"Africa" in Connecticut
Author(s): Sarah Croucher
In this paper I discuss how archaeological interpretations of nineteenth century free black communities can be strengthened when Africa as a discursive concept is included alongside our analyses of race. In the southern U.S. historical archaeologists have long been attuned to the tangible material presence of enslaved Africans and their descendants. I address the question of "Africa" in relation to nineteenth century free communities of color in Connecticut, arguing that the discursive nature of Africa as a source of identity and practice mattered just as much in the north as it did on plantations. Individuals and communities recognized Africa in multiple ways: The Amistad trial brought about an active discourse between Africans and African Americans in the early 1840s, individuals of African descent noted Africa as the land of their ancestors, while simultaneously formulating plans to send missionaries to "civilize" Africans and fighting against the force of the colonization movement.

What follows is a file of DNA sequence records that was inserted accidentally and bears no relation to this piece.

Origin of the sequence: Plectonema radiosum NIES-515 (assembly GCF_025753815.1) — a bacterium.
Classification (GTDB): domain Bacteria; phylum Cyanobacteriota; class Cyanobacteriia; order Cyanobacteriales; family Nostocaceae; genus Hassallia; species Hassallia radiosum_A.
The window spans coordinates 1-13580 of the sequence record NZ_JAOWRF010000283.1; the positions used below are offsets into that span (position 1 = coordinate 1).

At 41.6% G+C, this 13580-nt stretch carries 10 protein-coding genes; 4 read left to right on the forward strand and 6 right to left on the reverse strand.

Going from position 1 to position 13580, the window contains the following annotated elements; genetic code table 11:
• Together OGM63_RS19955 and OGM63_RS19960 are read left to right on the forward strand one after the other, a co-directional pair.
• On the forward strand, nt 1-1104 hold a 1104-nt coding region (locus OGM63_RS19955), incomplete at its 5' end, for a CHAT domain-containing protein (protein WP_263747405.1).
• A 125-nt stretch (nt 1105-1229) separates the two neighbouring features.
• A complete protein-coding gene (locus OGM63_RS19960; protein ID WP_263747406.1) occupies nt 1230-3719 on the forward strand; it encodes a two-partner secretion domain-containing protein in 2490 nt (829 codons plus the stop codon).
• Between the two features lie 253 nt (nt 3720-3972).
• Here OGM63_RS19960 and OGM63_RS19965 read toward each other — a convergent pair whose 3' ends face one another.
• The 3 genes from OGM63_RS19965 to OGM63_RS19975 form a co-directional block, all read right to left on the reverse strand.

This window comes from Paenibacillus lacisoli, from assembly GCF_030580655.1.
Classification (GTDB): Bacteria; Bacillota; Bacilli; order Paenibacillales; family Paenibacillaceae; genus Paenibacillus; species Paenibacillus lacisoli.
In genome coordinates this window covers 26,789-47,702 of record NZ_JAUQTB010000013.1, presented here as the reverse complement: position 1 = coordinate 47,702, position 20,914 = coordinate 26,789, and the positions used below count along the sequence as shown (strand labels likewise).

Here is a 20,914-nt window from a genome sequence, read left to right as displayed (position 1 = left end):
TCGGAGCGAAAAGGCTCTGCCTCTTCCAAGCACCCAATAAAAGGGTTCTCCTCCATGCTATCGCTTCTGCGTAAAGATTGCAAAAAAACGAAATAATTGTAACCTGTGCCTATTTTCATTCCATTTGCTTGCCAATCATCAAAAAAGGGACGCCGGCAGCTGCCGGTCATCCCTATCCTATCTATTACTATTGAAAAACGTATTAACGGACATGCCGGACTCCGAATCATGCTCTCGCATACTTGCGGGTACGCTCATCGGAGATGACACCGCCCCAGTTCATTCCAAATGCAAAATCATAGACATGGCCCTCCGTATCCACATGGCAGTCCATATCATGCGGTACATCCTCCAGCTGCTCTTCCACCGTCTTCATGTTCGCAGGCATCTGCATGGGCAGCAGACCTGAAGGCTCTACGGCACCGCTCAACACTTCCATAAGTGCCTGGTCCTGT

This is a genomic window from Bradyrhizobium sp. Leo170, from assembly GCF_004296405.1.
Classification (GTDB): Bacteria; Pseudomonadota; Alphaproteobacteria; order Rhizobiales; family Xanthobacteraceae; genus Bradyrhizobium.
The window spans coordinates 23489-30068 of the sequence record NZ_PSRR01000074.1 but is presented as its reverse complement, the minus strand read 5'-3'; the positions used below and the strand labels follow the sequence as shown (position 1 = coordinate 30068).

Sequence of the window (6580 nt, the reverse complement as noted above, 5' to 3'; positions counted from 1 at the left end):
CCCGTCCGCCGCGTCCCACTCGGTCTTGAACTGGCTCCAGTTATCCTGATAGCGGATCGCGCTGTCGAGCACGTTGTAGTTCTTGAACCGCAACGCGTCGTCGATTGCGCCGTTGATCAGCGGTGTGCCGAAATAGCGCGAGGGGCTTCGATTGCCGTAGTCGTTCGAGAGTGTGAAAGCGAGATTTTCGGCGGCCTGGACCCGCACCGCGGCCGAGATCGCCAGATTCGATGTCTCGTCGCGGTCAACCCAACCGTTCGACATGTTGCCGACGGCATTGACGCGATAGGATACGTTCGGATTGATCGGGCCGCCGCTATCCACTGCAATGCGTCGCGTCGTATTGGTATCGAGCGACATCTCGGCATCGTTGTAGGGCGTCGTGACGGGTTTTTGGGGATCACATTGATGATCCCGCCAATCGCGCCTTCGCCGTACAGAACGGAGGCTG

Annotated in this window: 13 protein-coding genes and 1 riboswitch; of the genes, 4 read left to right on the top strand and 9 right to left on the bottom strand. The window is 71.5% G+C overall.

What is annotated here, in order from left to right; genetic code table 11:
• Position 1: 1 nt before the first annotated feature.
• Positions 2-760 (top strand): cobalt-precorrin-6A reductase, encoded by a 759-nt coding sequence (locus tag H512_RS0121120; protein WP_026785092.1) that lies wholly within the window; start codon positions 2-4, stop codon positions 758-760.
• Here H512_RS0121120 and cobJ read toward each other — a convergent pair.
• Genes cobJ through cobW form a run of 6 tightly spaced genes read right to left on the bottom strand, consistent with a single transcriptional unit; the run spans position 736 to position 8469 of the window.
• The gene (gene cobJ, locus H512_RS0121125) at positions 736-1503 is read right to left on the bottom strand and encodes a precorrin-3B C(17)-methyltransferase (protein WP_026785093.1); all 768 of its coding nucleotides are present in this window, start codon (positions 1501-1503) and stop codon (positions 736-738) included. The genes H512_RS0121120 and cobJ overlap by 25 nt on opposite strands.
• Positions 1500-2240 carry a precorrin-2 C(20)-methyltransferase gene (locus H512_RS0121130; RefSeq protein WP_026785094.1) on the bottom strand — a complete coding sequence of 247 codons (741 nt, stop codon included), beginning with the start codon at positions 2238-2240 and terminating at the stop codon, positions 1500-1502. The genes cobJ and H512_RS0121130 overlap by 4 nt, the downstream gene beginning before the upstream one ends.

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"Africa" in Connecticut. Sarah Croucher. Presented at Society for Historical Archaeology, Seattle, Washington. 2015 ( tDAR id: 433905)
min long: -129.199; min lat: 24.495 ; max long: -66.973; max lat: 49.359 ;